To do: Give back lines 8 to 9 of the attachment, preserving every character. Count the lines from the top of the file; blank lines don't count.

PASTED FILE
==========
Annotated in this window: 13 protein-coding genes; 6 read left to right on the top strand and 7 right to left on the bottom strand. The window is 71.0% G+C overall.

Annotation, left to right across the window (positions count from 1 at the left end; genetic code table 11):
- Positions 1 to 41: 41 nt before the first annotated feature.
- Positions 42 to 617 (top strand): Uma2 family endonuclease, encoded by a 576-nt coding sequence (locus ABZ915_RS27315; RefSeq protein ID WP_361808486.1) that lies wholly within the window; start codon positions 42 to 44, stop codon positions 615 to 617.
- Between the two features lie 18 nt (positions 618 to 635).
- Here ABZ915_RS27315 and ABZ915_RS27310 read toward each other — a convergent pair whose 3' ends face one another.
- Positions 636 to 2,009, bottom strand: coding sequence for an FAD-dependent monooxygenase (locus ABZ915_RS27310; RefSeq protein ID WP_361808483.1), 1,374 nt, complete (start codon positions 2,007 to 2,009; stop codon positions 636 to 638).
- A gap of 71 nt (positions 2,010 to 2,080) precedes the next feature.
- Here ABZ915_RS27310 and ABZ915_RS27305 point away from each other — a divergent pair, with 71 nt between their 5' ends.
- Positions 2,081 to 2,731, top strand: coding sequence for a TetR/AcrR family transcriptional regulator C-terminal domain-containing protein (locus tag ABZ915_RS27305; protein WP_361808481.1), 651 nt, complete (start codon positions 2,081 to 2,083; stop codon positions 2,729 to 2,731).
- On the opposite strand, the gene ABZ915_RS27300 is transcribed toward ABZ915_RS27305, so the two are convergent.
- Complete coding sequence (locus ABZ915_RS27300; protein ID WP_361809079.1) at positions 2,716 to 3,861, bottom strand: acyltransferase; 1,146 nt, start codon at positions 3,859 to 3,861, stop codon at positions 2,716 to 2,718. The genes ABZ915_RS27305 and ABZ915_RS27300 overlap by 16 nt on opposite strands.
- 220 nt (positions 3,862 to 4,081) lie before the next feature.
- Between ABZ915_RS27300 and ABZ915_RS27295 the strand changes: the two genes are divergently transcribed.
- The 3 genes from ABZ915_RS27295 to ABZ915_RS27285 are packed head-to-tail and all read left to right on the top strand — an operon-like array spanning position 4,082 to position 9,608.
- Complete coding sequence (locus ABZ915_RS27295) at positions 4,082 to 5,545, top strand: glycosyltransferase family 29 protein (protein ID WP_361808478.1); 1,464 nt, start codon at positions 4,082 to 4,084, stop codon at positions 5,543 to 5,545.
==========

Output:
- A gap of 71 nt (positions 2,010 to 2,080) precedes the next feature.
- Here ABZ915_RS27310 and ABZ915_RS27305 point away from each other — a divergent pair, with 71 nt between their 5' ends.